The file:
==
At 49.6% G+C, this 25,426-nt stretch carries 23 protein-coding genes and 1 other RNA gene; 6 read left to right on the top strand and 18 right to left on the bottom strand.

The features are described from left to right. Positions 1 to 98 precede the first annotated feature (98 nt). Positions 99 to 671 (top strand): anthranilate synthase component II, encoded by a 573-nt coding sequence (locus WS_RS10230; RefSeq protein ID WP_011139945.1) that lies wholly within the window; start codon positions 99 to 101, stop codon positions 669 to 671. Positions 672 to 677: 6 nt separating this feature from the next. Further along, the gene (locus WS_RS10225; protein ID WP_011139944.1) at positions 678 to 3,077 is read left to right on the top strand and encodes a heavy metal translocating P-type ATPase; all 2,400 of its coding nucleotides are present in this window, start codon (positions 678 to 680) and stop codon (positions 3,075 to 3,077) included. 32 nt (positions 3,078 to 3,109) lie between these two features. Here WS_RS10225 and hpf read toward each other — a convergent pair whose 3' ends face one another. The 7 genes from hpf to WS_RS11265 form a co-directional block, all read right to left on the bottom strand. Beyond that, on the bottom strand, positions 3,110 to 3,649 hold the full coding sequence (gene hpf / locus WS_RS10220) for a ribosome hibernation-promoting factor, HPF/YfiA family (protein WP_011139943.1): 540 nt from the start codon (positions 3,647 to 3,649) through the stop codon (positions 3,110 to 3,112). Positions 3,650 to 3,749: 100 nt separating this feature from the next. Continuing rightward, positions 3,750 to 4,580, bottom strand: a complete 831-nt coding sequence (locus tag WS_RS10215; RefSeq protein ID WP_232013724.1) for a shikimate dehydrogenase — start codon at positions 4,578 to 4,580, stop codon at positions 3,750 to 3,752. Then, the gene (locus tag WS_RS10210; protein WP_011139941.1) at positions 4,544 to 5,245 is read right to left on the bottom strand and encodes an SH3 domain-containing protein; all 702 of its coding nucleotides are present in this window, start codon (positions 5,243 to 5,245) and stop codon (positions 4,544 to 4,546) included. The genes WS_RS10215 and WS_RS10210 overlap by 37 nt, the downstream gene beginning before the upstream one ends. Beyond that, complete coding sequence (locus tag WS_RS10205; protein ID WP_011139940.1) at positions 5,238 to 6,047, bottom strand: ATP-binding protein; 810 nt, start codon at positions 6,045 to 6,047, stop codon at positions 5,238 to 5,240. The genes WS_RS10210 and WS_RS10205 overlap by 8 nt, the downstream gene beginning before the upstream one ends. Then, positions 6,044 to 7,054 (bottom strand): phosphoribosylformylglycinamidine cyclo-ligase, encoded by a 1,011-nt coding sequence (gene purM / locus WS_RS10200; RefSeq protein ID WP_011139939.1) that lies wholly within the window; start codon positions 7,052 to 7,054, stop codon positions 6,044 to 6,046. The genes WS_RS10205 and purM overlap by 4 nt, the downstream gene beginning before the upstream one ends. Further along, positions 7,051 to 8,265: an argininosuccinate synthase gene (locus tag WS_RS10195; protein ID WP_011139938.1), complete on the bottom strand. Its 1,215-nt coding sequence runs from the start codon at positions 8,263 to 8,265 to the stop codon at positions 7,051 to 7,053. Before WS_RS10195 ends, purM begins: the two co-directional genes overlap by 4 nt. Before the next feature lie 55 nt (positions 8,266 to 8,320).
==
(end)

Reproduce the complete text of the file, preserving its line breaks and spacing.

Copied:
At 49.6% G+C, this 25,426-nt stretch carries 23 protein-coding genes and 1 other RNA gene; 6 read left to right on the top strand and 18 right to left on the bottom strand.

The features are described from left to right. Positions 1 to 98 precede the first annotated feature (98 nt). Positions 99 to 671 (top strand): anthranilate synthase component II, encoded by a 573-nt coding sequence (locus WS_RS10230; RefSeq protein ID WP_011139945.1) that lies wholly within the window; start codon positions 99 to 101, stop codon positions 669 to 671. Positions 672 to 677: 6 nt separating this feature from the next. Further along, the gene (locus WS_RS10225; protein ID WP_011139944.1) at positions 678 to 3,077 is read left to right on the top strand and encodes a heavy metal translocating P-type ATPase; all 2,400 of its coding nucleotides are present in this window, start codon (positions 678 to 680) and stop codon (positions 3,075 to 3,077) included. 32 nt (positions 3,078 to 3,109) lie between these two features. Here WS_RS10225 and hpf read toward each other — a convergent pair whose 3' ends face one another. The 7 genes from hpf to WS_RS11265 form a co-directional block, all read right to left on the bottom strand. Beyond that, on the bottom strand, positions 3,110 to 3,649 hold the full coding sequence (gene hpf / locus WS_RS10220) for a ribosome hibernation-promoting factor, HPF/YfiA family (protein WP_011139943.1): 540 nt from the start codon (positions 3,647 to 3,649) through the stop codon (positions 3,110 to 3,112). Positions 3,650 to 3,749: 100 nt separating this feature from the next. Continuing rightward, positions 3,750 to 4,580, bottom strand: a complete 831-nt coding sequence (locus tag WS_RS10215; RefSeq protein ID WP_232013724.1) for a shikimate dehydrogenase — start codon at positions 4,578 to 4,580, stop codon at positions 3,750 to 3,752. Then, the gene (locus tag WS_RS10210; protein WP_011139941.1) at positions 4,544 to 5,245 is read right to left on the bottom strand and encodes an SH3 domain-containing protein; all 702 of its coding nucleotides are present in this window, start codon (positions 5,243 to 5,245) and stop codon (positions 4,544 to 4,546) included. The genes WS_RS10215 and WS_RS10210 overlap by 37 nt, the downstream gene beginning before the upstream one ends. Beyond that, complete coding sequence (locus tag WS_RS10205; protein ID WP_011139940.1) at positions 5,238 to 6,047, bottom strand: ATP-binding protein; 810 nt, start codon at positions 6,045 to 6,047, stop codon at positions 5,238 to 5,240. The genes WS_RS10210 and WS_RS10205 overlap by 8 nt, the downstream gene beginning before the upstream one ends. Then, positions 6,044 to 7,054 (bottom strand): phosphoribosylformylglycinamidine cyclo-ligase, encoded by a 1,011-nt coding sequence (gene purM / locus WS_RS10200; RefSeq protein ID WP_011139939.1) that lies wholly within the window; start codon positions 7,052 to 7,054, stop codon positions 6,044 to 6,046. The genes WS_RS10205 and purM overlap by 4 nt, the downstream gene beginning before the upstream one ends. Further along, positions 7,051 to 8,265: an argininosuccinate synthase gene (locus tag WS_RS10195; protein ID WP_011139938.1), complete on the bottom strand. Its 1,215-nt coding sequence runs from the start codon at positions 8,263 to 8,265 to the stop codon at positions 7,051 to 7,053. Before WS_RS10195 ends, purM begins: the two co-directional genes overlap by 4 nt. Before the next feature lie 55 nt (positions 8,266 to 8,320).